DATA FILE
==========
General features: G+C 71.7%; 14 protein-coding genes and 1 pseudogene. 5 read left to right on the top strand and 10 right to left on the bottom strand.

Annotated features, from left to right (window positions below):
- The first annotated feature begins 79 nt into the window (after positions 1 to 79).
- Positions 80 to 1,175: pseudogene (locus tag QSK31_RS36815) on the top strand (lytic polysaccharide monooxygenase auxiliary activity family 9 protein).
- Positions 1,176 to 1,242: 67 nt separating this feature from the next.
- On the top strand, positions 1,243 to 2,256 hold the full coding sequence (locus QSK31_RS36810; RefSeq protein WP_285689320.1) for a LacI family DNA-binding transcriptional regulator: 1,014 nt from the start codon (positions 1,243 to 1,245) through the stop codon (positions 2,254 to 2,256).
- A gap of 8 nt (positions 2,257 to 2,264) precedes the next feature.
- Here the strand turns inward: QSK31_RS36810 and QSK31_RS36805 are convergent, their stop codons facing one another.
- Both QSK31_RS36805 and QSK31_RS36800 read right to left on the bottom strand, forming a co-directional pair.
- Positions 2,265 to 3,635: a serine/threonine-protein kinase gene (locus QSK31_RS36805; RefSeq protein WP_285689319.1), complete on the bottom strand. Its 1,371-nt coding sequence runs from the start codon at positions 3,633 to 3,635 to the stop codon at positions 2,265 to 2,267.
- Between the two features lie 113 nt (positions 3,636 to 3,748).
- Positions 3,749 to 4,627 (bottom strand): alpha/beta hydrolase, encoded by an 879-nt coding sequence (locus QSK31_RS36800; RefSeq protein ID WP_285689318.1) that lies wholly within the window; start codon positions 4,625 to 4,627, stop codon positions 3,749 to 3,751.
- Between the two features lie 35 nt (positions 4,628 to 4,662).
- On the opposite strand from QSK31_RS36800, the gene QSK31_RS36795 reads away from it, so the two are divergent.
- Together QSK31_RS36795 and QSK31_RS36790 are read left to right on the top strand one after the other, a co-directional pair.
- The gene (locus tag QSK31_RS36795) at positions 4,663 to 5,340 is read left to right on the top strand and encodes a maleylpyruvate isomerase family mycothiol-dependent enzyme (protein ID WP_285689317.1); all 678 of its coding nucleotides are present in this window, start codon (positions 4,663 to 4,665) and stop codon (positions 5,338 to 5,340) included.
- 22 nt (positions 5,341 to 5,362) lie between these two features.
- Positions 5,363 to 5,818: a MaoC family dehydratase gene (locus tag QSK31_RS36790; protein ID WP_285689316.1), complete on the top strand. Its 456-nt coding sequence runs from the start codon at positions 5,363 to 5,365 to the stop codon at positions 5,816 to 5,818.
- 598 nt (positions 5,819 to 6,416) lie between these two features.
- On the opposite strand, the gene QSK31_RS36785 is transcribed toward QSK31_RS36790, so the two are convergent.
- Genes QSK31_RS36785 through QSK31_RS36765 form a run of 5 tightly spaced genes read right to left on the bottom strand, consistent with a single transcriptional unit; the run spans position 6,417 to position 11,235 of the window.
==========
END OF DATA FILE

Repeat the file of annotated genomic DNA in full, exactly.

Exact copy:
General features: G+C 71.7%; 14 protein-coding genes and 1 pseudogene. 5 read left to right on the top strand and 10 right to left on the bottom strand.

Annotated features, from left to right (window positions below):
- The first annotated feature begins 79 nt into the window (after positions 1 to 79).
- Positions 80 to 1,175: pseudogene (locus tag QSK31_RS36815) on the top strand (lytic polysaccharide monooxygenase auxiliary activity family 9 protein).
- Positions 1,176 to 1,242: 67 nt separating this feature from the next.
- On the top strand, positions 1,243 to 2,256 hold the full coding sequence (locus QSK31_RS36810; RefSeq protein WP_285689320.1) for a LacI family DNA-binding transcriptional regulator: 1,014 nt from the start codon (positions 1,243 to 1,245) through the stop codon (positions 2,254 to 2,256).
- A gap of 8 nt (positions 2,257 to 2,264) precedes the next feature.
- Here the strand turns inward: QSK31_RS36810 and QSK31_RS36805 are convergent, their stop codons facing one another.
- Both QSK31_RS36805 and QSK31_RS36800 read right to left on the bottom strand, forming a co-directional pair.
- Positions 2,265 to 3,635: a serine/threonine-protein kinase gene (locus QSK31_RS36805; RefSeq protein WP_285689319.1), complete on the bottom strand. Its 1,371-nt coding sequence runs from the start codon at positions 3,633 to 3,635 to the stop codon at positions 2,265 to 2,267.
- Between the two features lie 113 nt (positions 3,636 to 3,748).
- Positions 3,749 to 4,627 (bottom strand): alpha/beta hydrolase, encoded by an 879-nt coding sequence (locus QSK31_RS36800; RefSeq protein ID WP_285689318.1) that lies wholly within the window; start codon positions 4,625 to 4,627, stop codon positions 3,749 to 3,751.
- Between the two features lie 35 nt (positions 4,628 to 4,662).
- On the opposite strand from QSK31_RS36800, the gene QSK31_RS36795 reads away from it, so the two are divergent.
- Together QSK31_RS36795 and QSK31_RS36790 are read left to right on the top strand one after the other, a co-directional pair.
- The gene (locus tag QSK31_RS36795) at positions 4,663 to 5,340 is read left to right on the top strand and encodes a maleylpyruvate isomerase family mycothiol-dependent enzyme (protein ID WP_285689317.1); all 678 of its coding nucleotides are present in this window, start codon (positions 4,663 to 4,665) and stop codon (positions 5,338 to 5,340) included.
- 22 nt (positions 5,341 to 5,362) lie between these two features.
- Positions 5,363 to 5,818: a MaoC family dehydratase gene (locus tag QSK31_RS36790; protein ID WP_285689316.1), complete on the top strand. Its 456-nt coding sequence runs from the start codon at positions 5,363 to 5,365 to the stop codon at positions 5,816 to 5,818.
- 598 nt (positions 5,819 to 6,416) lie between these two features.
- On the opposite strand, the gene QSK31_RS36785 is transcribed toward QSK31_RS36790, so the two are convergent.
- Genes QSK31_RS36785 through QSK31_RS36765 form a run of 5 tightly spaced genes read right to left on the bottom strand, consistent with a single transcriptional unit; the run spans position 6,417 to position 11,235 of the window.